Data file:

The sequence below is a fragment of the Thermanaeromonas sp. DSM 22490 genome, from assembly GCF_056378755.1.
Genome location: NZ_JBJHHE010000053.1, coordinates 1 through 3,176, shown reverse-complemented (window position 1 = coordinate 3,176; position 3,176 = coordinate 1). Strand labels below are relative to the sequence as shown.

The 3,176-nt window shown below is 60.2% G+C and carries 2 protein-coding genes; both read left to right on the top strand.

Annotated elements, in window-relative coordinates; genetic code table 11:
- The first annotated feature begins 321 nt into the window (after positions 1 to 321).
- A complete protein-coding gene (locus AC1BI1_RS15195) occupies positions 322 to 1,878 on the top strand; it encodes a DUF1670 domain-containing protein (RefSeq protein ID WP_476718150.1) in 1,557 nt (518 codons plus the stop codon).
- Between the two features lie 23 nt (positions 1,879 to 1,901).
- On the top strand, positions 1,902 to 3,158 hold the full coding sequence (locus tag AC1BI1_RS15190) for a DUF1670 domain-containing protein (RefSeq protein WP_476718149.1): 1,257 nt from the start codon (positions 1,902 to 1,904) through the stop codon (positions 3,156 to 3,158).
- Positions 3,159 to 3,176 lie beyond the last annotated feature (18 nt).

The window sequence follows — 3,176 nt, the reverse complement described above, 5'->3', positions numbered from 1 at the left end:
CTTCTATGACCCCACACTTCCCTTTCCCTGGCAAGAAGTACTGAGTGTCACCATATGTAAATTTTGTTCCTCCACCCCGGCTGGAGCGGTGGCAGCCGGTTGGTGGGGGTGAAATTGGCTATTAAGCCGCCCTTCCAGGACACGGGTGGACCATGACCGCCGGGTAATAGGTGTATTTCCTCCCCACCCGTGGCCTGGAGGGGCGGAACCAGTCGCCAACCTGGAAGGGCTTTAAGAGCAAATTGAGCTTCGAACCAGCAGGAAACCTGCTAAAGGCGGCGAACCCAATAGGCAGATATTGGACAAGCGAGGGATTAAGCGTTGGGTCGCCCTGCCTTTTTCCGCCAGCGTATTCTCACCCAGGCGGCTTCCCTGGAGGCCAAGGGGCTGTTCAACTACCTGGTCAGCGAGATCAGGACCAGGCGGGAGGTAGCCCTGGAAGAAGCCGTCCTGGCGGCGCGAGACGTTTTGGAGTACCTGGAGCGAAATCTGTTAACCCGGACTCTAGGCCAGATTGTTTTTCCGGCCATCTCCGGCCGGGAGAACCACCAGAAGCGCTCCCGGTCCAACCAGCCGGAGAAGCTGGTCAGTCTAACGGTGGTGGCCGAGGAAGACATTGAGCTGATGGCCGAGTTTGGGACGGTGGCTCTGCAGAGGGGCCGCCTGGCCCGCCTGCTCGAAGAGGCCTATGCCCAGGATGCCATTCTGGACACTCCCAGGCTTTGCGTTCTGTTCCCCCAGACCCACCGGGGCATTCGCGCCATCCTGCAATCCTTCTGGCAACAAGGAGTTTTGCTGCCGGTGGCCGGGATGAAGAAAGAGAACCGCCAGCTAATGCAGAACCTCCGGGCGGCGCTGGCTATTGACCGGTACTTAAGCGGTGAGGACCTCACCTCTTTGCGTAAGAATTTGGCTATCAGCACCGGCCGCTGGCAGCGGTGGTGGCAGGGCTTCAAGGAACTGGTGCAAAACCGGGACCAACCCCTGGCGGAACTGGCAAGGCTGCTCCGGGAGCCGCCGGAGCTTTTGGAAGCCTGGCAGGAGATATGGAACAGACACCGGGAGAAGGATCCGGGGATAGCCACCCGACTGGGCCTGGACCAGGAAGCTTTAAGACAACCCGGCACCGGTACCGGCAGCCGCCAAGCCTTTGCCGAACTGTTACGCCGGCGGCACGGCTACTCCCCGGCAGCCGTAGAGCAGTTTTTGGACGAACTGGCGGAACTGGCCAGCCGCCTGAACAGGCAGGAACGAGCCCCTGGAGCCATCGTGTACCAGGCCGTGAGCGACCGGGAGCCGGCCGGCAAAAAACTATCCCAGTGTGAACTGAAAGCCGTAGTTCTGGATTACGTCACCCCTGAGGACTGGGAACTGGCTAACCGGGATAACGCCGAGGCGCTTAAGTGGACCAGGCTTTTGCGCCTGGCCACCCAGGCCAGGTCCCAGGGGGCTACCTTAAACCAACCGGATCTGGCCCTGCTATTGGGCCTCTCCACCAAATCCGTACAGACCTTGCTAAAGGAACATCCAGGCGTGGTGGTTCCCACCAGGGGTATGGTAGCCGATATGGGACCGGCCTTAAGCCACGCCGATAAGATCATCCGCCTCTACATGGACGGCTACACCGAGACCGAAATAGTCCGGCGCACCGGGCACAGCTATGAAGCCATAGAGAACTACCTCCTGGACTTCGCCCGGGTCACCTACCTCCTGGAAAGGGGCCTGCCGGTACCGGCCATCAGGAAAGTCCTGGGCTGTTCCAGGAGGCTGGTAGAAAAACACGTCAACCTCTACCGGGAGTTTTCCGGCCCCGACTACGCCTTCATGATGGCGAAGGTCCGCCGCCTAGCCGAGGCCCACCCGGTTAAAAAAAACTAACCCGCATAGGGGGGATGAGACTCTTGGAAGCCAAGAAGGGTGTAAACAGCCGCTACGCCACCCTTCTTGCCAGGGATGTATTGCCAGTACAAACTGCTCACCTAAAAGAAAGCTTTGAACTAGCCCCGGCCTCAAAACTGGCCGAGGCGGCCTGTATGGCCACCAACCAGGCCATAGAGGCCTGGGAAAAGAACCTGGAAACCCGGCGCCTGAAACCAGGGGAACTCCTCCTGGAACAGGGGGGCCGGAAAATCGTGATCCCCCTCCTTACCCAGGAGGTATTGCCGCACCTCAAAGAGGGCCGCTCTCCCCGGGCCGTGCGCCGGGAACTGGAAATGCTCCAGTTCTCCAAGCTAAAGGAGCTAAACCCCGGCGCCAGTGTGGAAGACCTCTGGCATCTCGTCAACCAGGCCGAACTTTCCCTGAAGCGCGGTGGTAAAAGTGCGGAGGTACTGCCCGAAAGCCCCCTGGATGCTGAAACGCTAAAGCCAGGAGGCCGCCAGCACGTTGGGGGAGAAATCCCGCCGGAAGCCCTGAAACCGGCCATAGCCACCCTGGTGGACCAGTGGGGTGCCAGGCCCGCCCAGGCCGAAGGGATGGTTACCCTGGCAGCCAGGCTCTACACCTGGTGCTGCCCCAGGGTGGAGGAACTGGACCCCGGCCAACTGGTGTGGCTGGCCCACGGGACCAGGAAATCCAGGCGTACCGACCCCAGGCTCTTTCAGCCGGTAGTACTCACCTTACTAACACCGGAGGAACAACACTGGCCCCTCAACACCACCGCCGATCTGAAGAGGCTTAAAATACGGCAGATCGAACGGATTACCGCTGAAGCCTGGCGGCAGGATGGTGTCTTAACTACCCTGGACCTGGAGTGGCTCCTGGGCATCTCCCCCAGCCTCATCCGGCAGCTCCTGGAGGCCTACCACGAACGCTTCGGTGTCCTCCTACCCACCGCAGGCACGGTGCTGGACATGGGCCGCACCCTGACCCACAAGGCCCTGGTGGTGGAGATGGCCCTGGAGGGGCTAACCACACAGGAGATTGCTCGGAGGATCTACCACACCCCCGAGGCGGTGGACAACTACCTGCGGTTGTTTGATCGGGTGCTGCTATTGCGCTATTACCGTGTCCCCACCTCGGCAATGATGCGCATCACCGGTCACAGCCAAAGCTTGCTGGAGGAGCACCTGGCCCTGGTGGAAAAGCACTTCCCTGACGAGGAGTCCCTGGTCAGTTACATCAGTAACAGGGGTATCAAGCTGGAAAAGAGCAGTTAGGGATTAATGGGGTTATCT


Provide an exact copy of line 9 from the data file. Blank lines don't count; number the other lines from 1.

- Positions 3,159 to 3,176 lie beyond the last annotated feature (18 nt).